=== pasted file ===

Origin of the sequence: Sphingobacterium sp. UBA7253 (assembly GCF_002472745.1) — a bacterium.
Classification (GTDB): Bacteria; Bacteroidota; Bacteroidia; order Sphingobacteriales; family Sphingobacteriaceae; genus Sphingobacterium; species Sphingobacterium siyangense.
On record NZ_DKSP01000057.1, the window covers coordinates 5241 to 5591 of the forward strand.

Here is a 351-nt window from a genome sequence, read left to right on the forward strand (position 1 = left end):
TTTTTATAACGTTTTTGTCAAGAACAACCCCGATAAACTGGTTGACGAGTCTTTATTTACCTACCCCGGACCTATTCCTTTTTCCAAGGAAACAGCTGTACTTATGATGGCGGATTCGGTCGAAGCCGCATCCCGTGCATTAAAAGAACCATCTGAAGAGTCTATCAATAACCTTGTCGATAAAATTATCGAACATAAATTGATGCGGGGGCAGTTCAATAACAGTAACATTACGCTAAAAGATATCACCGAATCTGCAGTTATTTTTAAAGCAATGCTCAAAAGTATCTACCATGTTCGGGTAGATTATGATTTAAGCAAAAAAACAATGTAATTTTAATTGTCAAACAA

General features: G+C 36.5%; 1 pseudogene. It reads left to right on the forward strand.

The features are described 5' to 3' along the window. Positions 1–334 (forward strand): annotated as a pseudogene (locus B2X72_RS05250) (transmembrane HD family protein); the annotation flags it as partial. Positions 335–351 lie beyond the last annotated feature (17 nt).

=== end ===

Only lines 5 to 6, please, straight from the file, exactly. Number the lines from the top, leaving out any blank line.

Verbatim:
TTTTTATAACGTTTTTGTCAAGAACAACCCCGATAAACTGGTTGACGAGTCTTTATTTACCTACCCCGGACCTATTCCTTTTTCCAAGGAAACAGCTGTACTTATGATGGCGGATTCGGTCGAAGCCGCATCCCGTGCATTAAAAGAACCATCTGAAGAGTCTATCAATAACCTTGTCGATAAAATTATCGAACATAAATTGATGCGGGGGCAGTTCAATAACAGTAACATTACGCTAAAAGATATCACCGAATCTGCAGTTATTTTTAAAGCAATGCTCAAAAGTATCTACCATGTTCGGGTAGATTATGATTTAAGCAAAAAAACAATGTAATTTTAATTGTCAAACAA

General features: G+C 36.5%; 1 pseudogene. It reads left to right on the forward strand.